When we use present perfect
- Present Perfect
- We use it when SOMETHING HAPPENED IN THE PAST AND IT HAS A CONNECTION WITH THE PRESENT(and we don’t say when we did it).The “connection” might be the effect in the present that the action has produced or the fact that it is not finished yet.
An example of present perfect used when an action done in the past HAS A RESULT IN THE PRESENT.
The effect = She is single now.
We also use present perfect to say WHAT EXPERIENCES WE HAVE DONE IN OUR LIVES until now (or we haven’t done). We can say how many times we have done it (once, twice, 5 times…)
This is the first time they are watching it
We can use present perfect when something STARTED IN THE PAST AND IS STILL CONTINUING NOW. Here we can say for how long (for 1 year, for 2 months, since 2010).
He bought it 2 months ago and he still has it now.
They got married in the church 7 years ago and they are still married now.
How we form present perfect
positive sentences: subject + have/has + verb in past participle (the third column is the list of irregular verbs) + object.
negative sentences: subject + have/has + not + verb in past participle + object.
questions: Have/has + subject + verb in past participle + object.
Other examples of present perfect use in a sentence
- She has finished working and now she can go home.
- I’ve already told you, don’t ask me again!
- We’ve been friends since we were at school.
More about present perfect
Present perfect, when we talk about experiences, is often used with words “EVER” and “NEVER”. We us “ever” in questions. “Ever” here means in your life until now. Have you ever been to France? Have you ever eaten sushi? Has she ever had a boyfriend? We use “never” in negative sentences. I have never been to France. I have never eaten sushi. She has never had a real friend.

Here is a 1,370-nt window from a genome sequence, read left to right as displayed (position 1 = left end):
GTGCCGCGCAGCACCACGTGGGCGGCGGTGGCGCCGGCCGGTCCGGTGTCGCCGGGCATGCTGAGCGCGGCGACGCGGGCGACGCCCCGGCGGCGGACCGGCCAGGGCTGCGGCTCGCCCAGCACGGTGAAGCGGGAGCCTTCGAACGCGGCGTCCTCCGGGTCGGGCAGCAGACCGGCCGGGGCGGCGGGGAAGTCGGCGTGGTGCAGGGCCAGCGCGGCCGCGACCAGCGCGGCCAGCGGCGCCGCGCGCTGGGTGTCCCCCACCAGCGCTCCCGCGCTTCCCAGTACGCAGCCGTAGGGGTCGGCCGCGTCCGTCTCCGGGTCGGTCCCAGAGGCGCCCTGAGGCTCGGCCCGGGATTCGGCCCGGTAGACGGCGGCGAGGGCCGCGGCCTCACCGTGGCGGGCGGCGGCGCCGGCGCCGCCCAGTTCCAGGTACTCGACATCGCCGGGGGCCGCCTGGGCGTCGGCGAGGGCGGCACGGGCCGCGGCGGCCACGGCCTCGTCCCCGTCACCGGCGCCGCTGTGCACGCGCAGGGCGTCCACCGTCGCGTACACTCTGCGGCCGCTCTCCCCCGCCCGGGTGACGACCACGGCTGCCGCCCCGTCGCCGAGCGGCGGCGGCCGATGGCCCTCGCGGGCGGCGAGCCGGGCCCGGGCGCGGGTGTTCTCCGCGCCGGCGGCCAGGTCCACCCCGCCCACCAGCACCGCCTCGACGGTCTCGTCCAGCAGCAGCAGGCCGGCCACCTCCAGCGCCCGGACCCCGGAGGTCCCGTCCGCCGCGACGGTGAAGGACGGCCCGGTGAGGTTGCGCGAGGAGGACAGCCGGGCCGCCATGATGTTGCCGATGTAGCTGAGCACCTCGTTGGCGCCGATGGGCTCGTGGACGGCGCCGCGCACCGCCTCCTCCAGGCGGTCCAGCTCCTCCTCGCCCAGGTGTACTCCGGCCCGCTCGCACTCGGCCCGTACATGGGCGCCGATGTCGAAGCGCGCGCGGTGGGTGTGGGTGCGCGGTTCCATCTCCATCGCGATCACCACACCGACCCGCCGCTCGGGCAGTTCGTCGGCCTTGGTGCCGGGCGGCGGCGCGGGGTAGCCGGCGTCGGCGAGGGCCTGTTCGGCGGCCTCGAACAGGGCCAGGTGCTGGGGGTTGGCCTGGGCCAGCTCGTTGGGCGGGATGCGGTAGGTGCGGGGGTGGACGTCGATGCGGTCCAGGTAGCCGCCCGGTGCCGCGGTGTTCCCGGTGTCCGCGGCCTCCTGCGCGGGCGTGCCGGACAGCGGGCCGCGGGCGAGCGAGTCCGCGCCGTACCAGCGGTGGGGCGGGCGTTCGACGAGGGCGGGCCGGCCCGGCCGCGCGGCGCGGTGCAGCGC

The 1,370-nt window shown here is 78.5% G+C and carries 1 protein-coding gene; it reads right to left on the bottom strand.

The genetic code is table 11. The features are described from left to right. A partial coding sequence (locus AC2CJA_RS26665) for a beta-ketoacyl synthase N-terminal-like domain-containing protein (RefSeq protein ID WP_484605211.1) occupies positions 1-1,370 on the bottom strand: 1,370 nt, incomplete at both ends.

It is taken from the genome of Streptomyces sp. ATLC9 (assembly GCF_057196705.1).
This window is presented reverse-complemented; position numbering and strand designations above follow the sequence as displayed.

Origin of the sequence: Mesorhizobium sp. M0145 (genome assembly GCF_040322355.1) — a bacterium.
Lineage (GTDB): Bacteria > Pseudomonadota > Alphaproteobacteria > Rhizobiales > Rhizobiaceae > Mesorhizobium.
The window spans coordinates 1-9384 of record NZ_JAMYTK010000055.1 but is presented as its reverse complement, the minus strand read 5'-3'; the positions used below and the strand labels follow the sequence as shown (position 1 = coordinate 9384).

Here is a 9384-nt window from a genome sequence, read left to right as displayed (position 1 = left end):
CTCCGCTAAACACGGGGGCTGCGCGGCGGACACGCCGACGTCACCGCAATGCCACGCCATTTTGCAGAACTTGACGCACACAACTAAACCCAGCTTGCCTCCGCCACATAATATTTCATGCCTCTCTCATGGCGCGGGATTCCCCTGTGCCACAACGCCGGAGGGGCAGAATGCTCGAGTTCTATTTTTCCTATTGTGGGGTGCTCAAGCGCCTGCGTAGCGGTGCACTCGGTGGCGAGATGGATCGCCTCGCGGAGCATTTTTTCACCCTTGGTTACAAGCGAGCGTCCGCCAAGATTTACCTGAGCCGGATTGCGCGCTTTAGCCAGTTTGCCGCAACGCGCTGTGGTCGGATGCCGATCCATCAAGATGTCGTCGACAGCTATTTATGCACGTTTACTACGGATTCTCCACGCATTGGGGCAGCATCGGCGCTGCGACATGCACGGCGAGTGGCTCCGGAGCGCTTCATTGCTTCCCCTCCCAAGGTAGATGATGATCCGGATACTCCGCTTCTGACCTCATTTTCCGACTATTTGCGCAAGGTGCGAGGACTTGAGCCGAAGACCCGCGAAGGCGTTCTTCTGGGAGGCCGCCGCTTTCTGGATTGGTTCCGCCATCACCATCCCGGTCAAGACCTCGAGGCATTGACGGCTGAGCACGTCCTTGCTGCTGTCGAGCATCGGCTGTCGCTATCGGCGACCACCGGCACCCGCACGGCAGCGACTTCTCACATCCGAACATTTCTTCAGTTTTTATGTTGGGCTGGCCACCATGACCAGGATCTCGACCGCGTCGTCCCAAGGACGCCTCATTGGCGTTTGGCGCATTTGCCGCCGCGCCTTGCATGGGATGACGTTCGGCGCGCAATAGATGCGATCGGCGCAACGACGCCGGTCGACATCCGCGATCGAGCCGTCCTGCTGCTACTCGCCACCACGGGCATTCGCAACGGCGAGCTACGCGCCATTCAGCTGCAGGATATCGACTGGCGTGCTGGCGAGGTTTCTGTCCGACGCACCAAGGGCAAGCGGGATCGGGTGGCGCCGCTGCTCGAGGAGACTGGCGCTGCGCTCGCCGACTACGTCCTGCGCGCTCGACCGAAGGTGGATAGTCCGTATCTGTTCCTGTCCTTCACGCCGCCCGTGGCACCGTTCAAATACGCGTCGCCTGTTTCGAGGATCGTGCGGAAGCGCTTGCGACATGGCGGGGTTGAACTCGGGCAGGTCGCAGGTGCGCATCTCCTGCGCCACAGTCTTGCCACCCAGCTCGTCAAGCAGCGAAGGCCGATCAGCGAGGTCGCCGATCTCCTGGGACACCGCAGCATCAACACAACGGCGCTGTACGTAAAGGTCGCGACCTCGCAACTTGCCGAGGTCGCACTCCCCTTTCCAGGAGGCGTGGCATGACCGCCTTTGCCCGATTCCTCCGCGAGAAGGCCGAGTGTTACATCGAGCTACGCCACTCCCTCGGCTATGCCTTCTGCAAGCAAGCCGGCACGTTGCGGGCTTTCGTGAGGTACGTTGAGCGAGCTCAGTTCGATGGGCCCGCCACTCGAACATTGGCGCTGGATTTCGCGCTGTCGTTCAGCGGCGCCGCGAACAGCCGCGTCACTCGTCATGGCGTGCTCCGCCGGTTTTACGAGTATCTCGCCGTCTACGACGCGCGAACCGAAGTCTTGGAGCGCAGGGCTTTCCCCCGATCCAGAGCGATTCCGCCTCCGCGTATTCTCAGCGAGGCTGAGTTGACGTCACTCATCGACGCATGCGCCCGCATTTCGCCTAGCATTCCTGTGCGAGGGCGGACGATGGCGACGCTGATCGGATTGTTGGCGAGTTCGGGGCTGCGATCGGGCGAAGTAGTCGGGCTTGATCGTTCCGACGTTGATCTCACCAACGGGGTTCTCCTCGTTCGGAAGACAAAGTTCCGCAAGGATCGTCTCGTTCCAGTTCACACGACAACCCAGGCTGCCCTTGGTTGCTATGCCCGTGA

Questions in present perfect often begin with “How often?” or “How many”. How often have you been to Spain? (in your life until now) How often have you eaten shrimps? How many real friends have you had? (in your life until now)
We often use “FOR” and “SINCE” when we talk about things that started in the past and are still continuing. “For” means for how many years,days, hours, minutes and so on, indicates the duration of an action. “Since” indicates the moment when the action started: a year ago, in 2010, last summer, yesterday.
In questions, to ask about duration we can use “How long” “How long have you studied English?”, “How long have you been married?”
Example. It’s year 2020 now. I started working in this company in 2005. I have worked in this company for 5 years. I have worked in this company since 2020.